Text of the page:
Throughout history, it actually wasn't a secret to the great minds. Many artists, intellectuals, writers, mathematicians, and scientists shared this one unique ability and it can be traced all the way back to antiquity. Most people view this once secret as more a recreational activity or pleasing way to pass the time. Though it certainly can be those things, it is actually much more.
What many of the great minds and geniuses throughout history shared was the ability to play a musical instrument and the ability to read music. Today, music is seen as either a hobby for amateurs or a career for professional musicians. It can also be these things, but the gray area of this topic is what I will discuss in this article and how it affects the development of intelligence. I will begin by introducing several geniuses throughout history that have lived productive lives and contributed greatly to society because of their mind. The people in this article are not known as musicians, but you will know them by the names and the legacy that their names render.
The Father of Science, Galileo, played a major role in the scientific revolution and supported the idea that the earth revolved around the sun. Considered forever to be a genius, music played a central role in Galileo's development. Music lead him to many important discoveries in new physics that still hold true today.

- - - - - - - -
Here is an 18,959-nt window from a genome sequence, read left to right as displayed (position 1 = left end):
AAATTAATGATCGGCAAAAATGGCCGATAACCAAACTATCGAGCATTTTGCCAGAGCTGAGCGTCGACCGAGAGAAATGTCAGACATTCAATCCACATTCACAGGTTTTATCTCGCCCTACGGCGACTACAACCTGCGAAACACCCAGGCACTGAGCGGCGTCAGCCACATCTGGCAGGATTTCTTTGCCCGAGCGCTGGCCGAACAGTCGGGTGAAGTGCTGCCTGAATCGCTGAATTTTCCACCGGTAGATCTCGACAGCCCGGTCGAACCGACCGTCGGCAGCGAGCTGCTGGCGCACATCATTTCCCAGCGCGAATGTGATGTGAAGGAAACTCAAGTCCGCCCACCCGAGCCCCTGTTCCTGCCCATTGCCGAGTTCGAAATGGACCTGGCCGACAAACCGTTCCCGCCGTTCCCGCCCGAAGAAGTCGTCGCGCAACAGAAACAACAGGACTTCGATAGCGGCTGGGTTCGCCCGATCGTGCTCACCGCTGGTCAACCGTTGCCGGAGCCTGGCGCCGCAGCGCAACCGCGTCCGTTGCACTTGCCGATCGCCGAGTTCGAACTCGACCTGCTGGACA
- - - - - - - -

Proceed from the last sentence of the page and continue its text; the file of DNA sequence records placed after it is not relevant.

One of the greatest minds of all time, and the original "Renaissance Man," Leonardo Da Vinci was centuries ahead of his time with his futuristic inventions, and timeless with his epic paintings such as "The Mona Lisa" and "The Last Supper." Some of his inventions were never built until many years after his death. His imagination was just too far ahead of the technical capabilities of his time. Leonardo also had a talent for music during his early development years as an apprentice. He sang and played several musical instruments. It is considered that music was only second to painting in his artistic abilities.
Thomas Jefferson, the third President of the United States, practiced the violin three hours a day. He was the founder of what later become known as Jeffersonian Democracy, a political philosophy. He was chosen as the author of The Declaration of Independence because he was known as a fine writer with an incredible command of the language. He was a proficient violinist and had an extensive catalog of sheet music. Jefferson called music "this favorite passion of my soul."
Albert Einstein was a theoretical physicist whose discovery of the theory of relativity sparked a revolution in physics and changed the world of science forever. Besides being a Nobel Prize winner in physics, Einstein was also an excellent violinist and pianist. Many of his theories were developed while striking chords at the piano and playing the melodies of Mozart. Einstein said that “Life without playing music is inconceivable for me. I live my daydreams in music. I see my life in terms of music…I get most joy in life out of music.”